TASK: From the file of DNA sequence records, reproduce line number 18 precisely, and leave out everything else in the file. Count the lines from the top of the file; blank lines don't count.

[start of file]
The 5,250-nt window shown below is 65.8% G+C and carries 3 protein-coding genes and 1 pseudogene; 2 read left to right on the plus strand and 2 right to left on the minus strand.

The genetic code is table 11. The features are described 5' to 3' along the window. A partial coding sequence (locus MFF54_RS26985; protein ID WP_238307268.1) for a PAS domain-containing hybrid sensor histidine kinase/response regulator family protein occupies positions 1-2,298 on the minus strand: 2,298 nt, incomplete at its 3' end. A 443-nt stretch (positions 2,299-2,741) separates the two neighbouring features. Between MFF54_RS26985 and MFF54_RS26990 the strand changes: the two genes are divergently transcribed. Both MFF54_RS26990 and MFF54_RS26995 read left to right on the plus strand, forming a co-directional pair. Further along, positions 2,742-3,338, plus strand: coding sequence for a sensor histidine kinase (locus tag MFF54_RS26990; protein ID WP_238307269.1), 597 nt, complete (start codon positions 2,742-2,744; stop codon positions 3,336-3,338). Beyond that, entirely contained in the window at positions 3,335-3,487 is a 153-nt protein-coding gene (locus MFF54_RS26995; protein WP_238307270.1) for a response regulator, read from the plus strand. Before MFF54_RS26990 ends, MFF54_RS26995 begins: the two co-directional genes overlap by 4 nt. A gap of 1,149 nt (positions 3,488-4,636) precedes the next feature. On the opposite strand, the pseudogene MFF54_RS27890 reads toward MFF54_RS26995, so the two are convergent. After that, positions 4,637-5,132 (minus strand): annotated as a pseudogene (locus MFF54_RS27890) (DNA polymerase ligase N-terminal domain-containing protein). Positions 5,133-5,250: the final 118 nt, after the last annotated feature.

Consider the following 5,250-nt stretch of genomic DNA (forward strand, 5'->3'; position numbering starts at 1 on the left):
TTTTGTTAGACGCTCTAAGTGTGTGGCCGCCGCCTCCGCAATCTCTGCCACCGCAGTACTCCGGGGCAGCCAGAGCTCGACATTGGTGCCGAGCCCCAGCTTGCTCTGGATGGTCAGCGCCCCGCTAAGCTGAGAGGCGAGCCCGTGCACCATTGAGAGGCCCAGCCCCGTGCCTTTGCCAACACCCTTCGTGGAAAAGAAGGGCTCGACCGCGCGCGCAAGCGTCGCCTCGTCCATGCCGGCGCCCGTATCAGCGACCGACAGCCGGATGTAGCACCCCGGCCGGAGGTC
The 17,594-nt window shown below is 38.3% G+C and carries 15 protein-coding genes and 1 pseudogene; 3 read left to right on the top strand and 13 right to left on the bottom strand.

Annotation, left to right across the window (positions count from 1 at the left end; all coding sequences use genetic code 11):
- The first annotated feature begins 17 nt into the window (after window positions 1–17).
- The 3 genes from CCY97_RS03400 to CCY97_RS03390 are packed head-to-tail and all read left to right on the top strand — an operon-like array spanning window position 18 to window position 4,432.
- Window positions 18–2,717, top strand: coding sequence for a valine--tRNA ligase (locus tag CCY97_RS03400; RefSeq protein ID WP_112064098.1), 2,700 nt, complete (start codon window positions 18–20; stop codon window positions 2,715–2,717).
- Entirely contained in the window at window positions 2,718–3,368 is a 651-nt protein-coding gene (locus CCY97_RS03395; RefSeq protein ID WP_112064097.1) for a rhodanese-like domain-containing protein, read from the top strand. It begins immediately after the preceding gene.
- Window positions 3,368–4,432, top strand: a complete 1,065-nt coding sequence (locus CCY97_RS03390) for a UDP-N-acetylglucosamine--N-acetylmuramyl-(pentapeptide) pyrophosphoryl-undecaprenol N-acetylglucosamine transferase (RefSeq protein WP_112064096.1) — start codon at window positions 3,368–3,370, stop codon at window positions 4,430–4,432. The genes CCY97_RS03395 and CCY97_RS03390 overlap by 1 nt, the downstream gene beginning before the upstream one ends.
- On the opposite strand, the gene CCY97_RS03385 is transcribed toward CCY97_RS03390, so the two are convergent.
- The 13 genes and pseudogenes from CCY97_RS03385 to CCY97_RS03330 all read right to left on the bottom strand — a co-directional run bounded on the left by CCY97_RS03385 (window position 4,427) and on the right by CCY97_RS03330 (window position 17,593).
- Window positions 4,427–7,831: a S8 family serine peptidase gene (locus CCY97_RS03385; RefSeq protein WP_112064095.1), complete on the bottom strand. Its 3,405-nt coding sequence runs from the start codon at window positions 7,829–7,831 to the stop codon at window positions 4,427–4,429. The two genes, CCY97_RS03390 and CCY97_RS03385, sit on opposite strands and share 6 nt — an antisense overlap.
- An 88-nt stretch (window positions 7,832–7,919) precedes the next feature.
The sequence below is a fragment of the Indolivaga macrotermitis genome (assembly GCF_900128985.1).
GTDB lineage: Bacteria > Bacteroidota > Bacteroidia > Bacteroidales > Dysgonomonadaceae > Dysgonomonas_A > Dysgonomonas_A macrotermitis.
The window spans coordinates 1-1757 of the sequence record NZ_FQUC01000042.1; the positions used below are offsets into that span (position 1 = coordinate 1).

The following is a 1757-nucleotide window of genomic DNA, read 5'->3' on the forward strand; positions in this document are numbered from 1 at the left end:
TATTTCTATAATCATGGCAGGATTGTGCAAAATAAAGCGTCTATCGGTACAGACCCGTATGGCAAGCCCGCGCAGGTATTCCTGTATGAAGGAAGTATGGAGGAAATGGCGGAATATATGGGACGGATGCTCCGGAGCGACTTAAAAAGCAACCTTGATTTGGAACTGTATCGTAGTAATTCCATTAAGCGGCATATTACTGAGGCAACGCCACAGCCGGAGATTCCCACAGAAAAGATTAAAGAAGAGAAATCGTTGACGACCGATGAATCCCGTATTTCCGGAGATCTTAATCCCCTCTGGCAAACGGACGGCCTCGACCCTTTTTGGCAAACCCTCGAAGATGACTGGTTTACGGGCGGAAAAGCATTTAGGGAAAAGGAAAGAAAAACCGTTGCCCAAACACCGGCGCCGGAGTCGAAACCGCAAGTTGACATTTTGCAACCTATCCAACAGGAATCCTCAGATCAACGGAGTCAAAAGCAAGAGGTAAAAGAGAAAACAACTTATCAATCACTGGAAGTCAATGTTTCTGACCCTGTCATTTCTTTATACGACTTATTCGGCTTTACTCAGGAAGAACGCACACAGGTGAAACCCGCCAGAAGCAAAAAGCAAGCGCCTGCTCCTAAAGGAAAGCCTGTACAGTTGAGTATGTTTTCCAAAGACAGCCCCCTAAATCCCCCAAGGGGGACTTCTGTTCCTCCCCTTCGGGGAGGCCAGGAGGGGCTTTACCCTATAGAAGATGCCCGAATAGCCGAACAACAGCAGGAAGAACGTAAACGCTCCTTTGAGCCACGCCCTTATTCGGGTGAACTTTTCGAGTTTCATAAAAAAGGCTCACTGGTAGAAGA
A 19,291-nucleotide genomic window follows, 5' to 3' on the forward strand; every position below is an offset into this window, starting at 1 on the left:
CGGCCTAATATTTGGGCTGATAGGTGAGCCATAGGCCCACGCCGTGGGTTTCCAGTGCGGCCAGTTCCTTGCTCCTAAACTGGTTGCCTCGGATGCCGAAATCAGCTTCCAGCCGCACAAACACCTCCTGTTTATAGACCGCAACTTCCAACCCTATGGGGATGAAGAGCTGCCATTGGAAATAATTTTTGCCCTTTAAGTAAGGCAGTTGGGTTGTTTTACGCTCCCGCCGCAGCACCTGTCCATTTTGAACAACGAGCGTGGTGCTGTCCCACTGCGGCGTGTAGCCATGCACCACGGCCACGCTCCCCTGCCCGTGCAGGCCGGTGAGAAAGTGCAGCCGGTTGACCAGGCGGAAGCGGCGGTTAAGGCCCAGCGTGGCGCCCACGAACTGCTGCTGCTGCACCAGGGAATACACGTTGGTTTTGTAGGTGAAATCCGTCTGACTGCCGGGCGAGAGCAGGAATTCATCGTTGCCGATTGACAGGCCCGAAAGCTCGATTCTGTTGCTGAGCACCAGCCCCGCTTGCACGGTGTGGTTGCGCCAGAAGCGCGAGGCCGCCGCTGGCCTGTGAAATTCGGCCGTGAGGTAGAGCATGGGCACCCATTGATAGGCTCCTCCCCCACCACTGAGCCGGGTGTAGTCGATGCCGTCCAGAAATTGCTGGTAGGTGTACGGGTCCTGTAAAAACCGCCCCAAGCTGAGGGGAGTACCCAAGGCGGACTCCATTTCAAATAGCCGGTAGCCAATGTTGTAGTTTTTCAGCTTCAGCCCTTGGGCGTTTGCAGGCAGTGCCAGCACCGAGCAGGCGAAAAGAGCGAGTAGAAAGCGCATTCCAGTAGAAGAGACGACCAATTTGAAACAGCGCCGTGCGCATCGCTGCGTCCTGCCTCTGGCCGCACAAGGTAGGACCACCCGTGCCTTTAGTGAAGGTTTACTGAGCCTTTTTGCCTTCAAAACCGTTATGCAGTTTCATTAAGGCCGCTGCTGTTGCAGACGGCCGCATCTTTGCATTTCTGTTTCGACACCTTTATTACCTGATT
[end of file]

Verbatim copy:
The window spans coordinates 1-1757 of the sequence record NZ_FQUC01000042.1; the positions used below are offsets into that span (position 1 = coordinate 1).